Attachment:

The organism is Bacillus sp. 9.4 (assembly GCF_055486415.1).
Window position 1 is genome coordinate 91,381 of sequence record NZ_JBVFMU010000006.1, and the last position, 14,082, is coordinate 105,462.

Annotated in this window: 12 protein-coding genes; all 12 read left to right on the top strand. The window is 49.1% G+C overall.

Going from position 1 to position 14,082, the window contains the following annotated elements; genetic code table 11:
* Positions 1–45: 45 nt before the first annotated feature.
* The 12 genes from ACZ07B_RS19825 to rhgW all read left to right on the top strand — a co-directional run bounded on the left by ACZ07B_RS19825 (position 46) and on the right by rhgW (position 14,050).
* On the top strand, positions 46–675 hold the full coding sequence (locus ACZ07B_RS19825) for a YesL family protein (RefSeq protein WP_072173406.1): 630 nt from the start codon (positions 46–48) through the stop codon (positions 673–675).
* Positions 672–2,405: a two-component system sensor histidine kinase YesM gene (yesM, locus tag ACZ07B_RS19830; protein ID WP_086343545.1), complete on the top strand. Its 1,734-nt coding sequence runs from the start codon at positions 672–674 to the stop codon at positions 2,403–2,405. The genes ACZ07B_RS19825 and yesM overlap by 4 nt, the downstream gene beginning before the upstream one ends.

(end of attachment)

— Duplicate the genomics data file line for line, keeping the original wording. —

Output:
The organism is Bacillus sp. 9.4 (assembly GCF_055486415.1).
Window position 1 is genome coordinate 91,381 of sequence record NZ_JBVFMU010000006.1, and the last position, 14,082, is coordinate 105,462.

Annotated in this window: 12 protein-coding genes; all 12 read left to right on the top strand. The window is 49.1% G+C overall.

Going from position 1 to position 14,082, the window contains the following annotated elements; genetic code table 11:
* Positions 1–45: 45 nt before the first annotated feature.
* The 12 genes from ACZ07B_RS19825 to rhgW all read left to right on the top strand — a co-directional run bounded on the left by ACZ07B_RS19825 (position 46) and on the right by rhgW (position 14,050).
* On the top strand, positions 46–675 hold the full coding sequence (locus ACZ07B_RS19825) for a YesL family protein (RefSeq protein WP_072173406.1): 630 nt from the start codon (positions 46–48) through the stop codon (positions 673–675).
* Positions 672–2,405: a two-component system sensor histidine kinase YesM gene (yesM, locus tag ACZ07B_RS19830; protein ID WP_086343545.1), complete on the top strand. Its 1,734-nt coding sequence runs from the start codon at positions 672–674 to the stop codon at positions 2,403–2,405. The genes ACZ07B_RS19825 and yesM overlap by 4 nt, the downstream gene beginning before the upstream one ends.